Captain Gault: If something was presented to me, I would certainly be willing to take a look at it. I’d be interested in talking to the organizer and learning what their specific mission would be. Then I would base my evaluation on that. . . I think the police department has shown a willingness to reach out to the public, and that’s a two-way street. If the community shows a willingness to have that conversation, it’s a back and forth, it doesn’t have to be contentious. The community wants to be supported by the police, and the police want to be supported by the community. And policing is one of those things where we get our authority through the community. If the community doesn’t have an appetite for proactive policing, it has a responsibility to communicate that to us, so we can implement strategies that both comport with community expectations and maintain public safety. This is the essence of the social contract between the public and the police.
CCN: You’ve been an NYPD cop for 22 years. What brought you into the service sector, and what are some of the high points of your career?
Captain Gault: Obviously I was influenced by a family of service. I grew up working class, and money and job security was an issue. These are things I thought about. My father’s a retired City worker, so when I got out of college, I wasn’t entirely sure what I wanted to do. I gave some thought to different things, but I was socialized into it. I grew up in Nassau County, in a neighborhood where the cops I knew were role models. We were an Irish-American family, and there’s a long history of Irish-Americans that have raised themselves up in the police department and established themselves in the city. So it’s partly a cultural identity, partly socialization, and then the desire to do something meaningful and significant in my life. And then that combined with the idea of having job security, a pension, the ability to advance—it all just made sense.
CCN: And some of your personal bests?
Captain Gault:: The city was a lot different when I came on the force. I was just catching my stride, and was a young police officer on September 11, 2001, and I remember they had to delay the sergeant test because of the situation after 9/11. But that was a game-changer, too, in terms of not only the way I viewed my role in the police department and the city, but in terms of the heroism I got to see, and the selflessness of people who gave everything in those long hours down there. It wasn’t just the way I looked at things, it was the way everyone viewed the police back then. It was really uplifting, because it was such a horrible situation. I remember on September 12, city buses were designated to bring down all law enforcement to secure the perimeter of Ground Zero, and I remember going down the West Side Highway and people just cheering for us, so that was certainly a very memorable thing, that made me very proud to be part of the police department. And what followed was the outpouring of grief and honoring the fallen, and all the funerals. At that point, just seeing how heroes were laid to rest, seeing bagpipes just became a big thing. I wasn’t a piper at that time, but it was one of the things that inspired me. That became something I wanted to do and learn, and I wound up learning how to play bagpipes and got myself into the Emerald Society Pipe Band, so that’s certainly an accomplishment that goes hand-in-hand with the job. It’s a fraternal music association but it’s part of the NYPD, insomuch as we play at the funerals, the police graduations—it’s a very prideful kind of organization. And the other major turning points were the opportunities I had on this job. I became a sergeant early on, then took the Lieutenants Exam, then I was able to become a captain, then I was like alright, there’s no more tests to take, what do I do next? And [they] gave me the opportunity to take a job down in headquarters, and when I decided I was going to go to law school, I was able to do four years of law school and I became an attorney, which was something I had always wanted to do as well. I can’t say enough great things about the police department. It’s been good to me; it’s been fulfilling and I think I’ve done good work in terms of the places I’ve gone and the relationships I’ve built. That’s one of the things about the police; being a police officer means being a people person, and we have our own subculture. Cops behave in a certain way, but cops really are the salt of the earth. And the people I meet. I wouldn’t have had that opportunity in any other profession.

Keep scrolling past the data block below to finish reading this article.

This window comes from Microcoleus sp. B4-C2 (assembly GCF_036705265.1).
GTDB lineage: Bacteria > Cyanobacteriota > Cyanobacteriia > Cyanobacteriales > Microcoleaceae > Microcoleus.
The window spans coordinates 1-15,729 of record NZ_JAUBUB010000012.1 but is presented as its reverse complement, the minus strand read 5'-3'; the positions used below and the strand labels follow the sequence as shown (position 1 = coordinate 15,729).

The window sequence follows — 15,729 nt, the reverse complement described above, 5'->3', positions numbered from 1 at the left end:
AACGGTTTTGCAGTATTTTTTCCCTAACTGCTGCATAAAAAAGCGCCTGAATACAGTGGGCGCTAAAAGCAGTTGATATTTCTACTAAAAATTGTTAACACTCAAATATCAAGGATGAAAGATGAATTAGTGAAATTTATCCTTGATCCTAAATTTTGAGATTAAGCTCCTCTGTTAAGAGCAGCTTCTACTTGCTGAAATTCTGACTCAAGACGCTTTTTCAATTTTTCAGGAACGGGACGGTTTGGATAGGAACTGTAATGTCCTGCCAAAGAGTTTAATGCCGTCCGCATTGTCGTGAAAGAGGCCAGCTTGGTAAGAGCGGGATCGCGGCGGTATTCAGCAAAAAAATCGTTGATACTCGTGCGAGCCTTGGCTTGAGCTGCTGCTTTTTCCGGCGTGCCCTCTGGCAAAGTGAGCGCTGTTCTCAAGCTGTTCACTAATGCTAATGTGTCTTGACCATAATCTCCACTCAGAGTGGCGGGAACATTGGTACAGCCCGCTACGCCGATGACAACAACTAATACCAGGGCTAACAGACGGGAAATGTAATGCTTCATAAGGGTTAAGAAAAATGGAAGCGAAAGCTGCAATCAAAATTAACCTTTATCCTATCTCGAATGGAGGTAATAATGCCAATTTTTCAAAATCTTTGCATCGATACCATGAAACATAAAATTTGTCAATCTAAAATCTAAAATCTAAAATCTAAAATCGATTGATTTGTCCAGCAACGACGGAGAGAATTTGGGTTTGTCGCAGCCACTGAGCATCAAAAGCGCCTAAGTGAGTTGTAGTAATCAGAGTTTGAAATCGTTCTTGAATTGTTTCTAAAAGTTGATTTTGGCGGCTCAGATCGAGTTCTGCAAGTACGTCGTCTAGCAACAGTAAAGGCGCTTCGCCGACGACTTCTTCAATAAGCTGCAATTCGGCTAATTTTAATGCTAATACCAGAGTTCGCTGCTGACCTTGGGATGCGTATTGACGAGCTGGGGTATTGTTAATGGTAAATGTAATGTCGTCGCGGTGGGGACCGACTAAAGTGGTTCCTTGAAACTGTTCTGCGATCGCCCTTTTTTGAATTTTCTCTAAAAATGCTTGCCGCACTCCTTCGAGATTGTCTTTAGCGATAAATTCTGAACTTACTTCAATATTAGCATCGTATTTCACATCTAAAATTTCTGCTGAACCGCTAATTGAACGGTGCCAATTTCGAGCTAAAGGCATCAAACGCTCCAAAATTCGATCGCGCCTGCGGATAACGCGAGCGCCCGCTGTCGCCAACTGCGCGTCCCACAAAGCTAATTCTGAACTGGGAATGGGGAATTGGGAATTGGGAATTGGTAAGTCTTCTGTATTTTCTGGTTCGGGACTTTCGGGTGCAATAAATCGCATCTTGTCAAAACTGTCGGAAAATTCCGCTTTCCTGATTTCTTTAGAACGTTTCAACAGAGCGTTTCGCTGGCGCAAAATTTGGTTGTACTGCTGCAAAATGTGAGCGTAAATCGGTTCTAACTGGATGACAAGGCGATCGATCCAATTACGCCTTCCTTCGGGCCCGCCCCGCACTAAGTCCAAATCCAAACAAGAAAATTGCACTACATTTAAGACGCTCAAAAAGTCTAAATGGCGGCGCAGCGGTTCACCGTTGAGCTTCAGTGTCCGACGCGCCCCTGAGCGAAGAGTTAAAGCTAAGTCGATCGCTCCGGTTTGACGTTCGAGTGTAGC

CCN: You served in the 10th Precinct before, back when you were a sergeant. What is it like to return, but this time, as the boss?
Captain Gault: Well I was a sergeant here so it’s not that much of an adjustment, because it wasn’t like I was a police officer here; I was a supervisor here for years. It feels great, because when I worked here for a while as a sergeant under a few different commanders, one of them is now Chief Hughes, the borough commander [Assistant Chief Stephen Hughes, Commanding Officer, NYPD Patrol Borough Manhattan South]. I have such good memories of being a sergeant here, and there’s still plenty of people left from when I was here 10 years ago. To return and come back to those kinds of memories of a really good time of my life, it feels great. The neighborhood just keeps getting better and better in my opinion. It was an interesting place back then but it’s amazing the amount of development and improvements done and it still has that Chelsea feel when you walk around. It’s a very unique neighborhood.